Net Promoter Score (NPS): Meaning, Question, Calculation and Benchmark
- Updated on December 7, 2020
- 7 min read
13 years of experience in online marketing
What is a Net Promoter Score?
A Net Promoter Score, or NPS, is a marketing tool used to measure people’s loyalty towards a company or a brand and their willingness to recommend the company’s or brand’s products to other people. NPS surveys are widely used to measure an employee’s loyalty and they are also an important instrument to estimate the company’s revenue growth potential.
Net Promoter Score Survey Question
The simplest Net Promoter Score survey may consist of just one question. The standard NPS question is:
How likely is it that you would recommend our company/product/service to a friend or colleague?
The scoring of the NPS scale lays between 0 and 10:
0 - not likely at all, 10 - extremely likely
It’s important that the Net Promoter Score scale has exactly 11 points. The requirement is laid by the way the responses are processed and the score is calculated.
Depending on the depth of your research, you may add more questions to your NPS survey, for example, asking why your customers gave that particular score and how you can improve, but be sure to keep your NPS scale precisely between 0 to 10, as otherwise it will lose its initial NPS meaning and become a common Rating scale.
Below you will find an example of an NPS survey that we’ve created for illustration purposes in the AidaForm survey maker. The template employs smart jumps, allowing you to address your respondents differently depending on their scoring. You can use the template to create your own NPS form and start collecting valuable marketing information today.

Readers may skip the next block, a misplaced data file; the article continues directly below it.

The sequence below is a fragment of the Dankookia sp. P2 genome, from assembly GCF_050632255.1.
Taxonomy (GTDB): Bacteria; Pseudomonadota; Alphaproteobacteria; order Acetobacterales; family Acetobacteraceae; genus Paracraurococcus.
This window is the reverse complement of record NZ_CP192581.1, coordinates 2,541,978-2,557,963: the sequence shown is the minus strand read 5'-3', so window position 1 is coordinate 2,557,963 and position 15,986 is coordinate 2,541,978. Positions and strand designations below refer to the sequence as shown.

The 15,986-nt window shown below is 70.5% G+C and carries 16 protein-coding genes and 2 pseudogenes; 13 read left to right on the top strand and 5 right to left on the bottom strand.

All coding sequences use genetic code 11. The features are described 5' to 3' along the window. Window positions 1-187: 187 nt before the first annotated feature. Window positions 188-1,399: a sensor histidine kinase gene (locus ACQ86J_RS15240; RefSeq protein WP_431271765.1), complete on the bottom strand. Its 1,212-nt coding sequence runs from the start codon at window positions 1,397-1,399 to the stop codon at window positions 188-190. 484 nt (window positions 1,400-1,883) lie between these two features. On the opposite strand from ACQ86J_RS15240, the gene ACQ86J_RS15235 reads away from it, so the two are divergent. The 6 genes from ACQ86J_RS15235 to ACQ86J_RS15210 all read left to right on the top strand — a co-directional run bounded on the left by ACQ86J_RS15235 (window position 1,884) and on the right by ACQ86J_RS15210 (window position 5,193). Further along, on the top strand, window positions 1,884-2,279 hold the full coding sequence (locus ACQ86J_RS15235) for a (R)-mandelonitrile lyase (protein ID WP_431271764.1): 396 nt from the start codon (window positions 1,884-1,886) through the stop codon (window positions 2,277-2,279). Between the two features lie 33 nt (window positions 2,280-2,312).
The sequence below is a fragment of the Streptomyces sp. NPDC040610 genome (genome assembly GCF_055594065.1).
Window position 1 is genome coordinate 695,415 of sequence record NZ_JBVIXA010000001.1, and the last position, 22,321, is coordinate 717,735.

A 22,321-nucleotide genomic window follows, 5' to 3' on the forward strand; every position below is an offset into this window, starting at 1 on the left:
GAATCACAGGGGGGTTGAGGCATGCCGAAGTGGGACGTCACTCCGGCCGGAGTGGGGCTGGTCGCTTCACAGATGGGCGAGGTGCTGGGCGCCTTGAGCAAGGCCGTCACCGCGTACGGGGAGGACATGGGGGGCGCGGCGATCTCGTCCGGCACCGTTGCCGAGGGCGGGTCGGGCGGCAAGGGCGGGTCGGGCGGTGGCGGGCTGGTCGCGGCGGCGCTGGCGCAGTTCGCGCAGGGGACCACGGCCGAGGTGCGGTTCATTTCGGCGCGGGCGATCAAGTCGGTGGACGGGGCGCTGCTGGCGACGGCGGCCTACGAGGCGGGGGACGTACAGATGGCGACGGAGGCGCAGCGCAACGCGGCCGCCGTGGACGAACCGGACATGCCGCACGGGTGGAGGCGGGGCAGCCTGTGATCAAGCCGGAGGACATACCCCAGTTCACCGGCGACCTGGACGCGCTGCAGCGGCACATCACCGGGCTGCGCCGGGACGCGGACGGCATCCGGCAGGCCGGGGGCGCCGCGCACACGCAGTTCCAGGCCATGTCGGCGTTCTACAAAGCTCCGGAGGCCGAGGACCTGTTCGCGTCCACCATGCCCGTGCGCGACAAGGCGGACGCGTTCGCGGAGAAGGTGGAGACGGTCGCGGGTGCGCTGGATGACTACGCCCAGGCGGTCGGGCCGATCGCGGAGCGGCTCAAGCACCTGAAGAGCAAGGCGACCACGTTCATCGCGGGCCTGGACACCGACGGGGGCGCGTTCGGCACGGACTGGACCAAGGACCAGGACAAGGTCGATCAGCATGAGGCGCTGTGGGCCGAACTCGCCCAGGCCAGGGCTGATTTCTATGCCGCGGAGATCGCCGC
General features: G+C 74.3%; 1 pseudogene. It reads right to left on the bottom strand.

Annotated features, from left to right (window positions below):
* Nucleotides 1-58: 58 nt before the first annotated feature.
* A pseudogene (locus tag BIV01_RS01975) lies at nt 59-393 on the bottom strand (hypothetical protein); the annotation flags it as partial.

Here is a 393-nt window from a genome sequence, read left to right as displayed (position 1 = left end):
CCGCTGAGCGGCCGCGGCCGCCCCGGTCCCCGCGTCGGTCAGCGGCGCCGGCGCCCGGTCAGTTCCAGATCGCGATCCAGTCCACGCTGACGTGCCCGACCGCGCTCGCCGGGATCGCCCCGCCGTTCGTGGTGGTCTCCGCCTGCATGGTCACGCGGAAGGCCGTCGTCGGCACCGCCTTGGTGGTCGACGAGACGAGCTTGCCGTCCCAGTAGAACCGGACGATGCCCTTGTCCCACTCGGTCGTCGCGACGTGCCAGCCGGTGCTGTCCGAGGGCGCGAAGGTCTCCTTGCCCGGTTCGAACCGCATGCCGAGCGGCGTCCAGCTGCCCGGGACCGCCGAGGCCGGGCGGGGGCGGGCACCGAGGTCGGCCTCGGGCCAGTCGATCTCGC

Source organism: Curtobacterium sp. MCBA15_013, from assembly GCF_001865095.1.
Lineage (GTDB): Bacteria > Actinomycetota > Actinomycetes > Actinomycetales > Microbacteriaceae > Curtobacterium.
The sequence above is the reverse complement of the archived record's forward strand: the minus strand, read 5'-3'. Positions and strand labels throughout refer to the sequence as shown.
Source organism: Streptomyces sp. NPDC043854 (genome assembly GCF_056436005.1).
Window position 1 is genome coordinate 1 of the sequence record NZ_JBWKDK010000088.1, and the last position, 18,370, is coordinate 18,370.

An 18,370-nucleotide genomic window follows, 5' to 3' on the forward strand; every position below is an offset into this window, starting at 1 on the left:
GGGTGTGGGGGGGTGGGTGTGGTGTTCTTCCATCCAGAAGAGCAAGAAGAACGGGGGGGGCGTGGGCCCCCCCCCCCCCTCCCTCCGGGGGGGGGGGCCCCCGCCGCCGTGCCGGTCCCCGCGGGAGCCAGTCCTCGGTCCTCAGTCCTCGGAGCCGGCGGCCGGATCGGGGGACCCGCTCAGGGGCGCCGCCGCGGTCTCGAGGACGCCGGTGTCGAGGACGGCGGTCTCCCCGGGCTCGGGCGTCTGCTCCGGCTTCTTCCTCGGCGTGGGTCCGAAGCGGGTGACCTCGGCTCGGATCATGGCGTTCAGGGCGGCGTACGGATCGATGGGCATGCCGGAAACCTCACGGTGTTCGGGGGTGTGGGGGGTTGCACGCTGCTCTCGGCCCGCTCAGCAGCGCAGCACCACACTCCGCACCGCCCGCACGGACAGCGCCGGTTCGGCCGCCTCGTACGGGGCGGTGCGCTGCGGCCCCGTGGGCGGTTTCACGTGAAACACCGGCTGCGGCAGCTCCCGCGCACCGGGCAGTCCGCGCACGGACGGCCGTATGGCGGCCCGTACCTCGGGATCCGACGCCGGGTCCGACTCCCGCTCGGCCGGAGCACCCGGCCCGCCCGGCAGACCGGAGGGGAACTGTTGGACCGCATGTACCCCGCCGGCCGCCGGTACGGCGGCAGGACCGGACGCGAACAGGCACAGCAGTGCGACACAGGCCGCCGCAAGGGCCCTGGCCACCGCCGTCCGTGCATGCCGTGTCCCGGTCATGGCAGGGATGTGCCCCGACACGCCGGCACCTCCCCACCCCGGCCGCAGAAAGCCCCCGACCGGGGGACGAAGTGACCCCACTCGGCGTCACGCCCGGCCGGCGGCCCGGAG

Net Promoter Score Calculation
Depending on the given score, all respondents can be divided into three groups: Promoters, Passives, Detractors.
|Promoters||9 - 10||These are your most loyal customers, ready to promote your products, participate in your company's forums, and help other customers to implement and use your products more effectively|
|Passives||7 - 8||These customers are loyal, but not enthusiastic about your products. They may be equally converted into Promoters or Detractors. Working with the group is especially important when the number of people in the group is relatively high.|
|Detractors||0 - 6||These people are unlikely to promote your product; in fact, they are very likely to give it a negative review. They are very often unsatisfied customers who are very sensitive to competitive offers.|
Net Promoter Score Formula
To calculate NPS, you need to count the number of Promoters, the number of Detractors and the amount of customers who participated in your survey. The customers who turned out to be Passives are not taken into account when calculating the Net Promoter Score. The NPS calculation formula is:
Let’s review the example showing how to calculate NPS using the formula above:
Supposing, 200 people answered your Net Promoter Score question. We have divided them into groups accordingly and now we need to make calculations for the % of Promoters and the % of Detractors.
Promoters: 20 people gave scores of 9 and 10.
The % of Promoters = 20⁄200*100% = 10%
Passives: 50 people gave scores of 7 and 8. Put them aside for now.
Detractors: 130 people gave a score between 0 and 6.
The % of Detractors = 130⁄200*100% = 65%
Net Promoter Score (NPS) = 10% - 65%= - 55%
Net Promoter Score range and meaning
How can we interpret the result? Is NPS = -55 OK or does it demand urgent improvements?
Theoretically, the Net Promoter Score range may differ from -100 when all respondents fall into the Detractors group to +100 when all respondents fall into the Promoters group. In reality, most companies never reach the extreme values.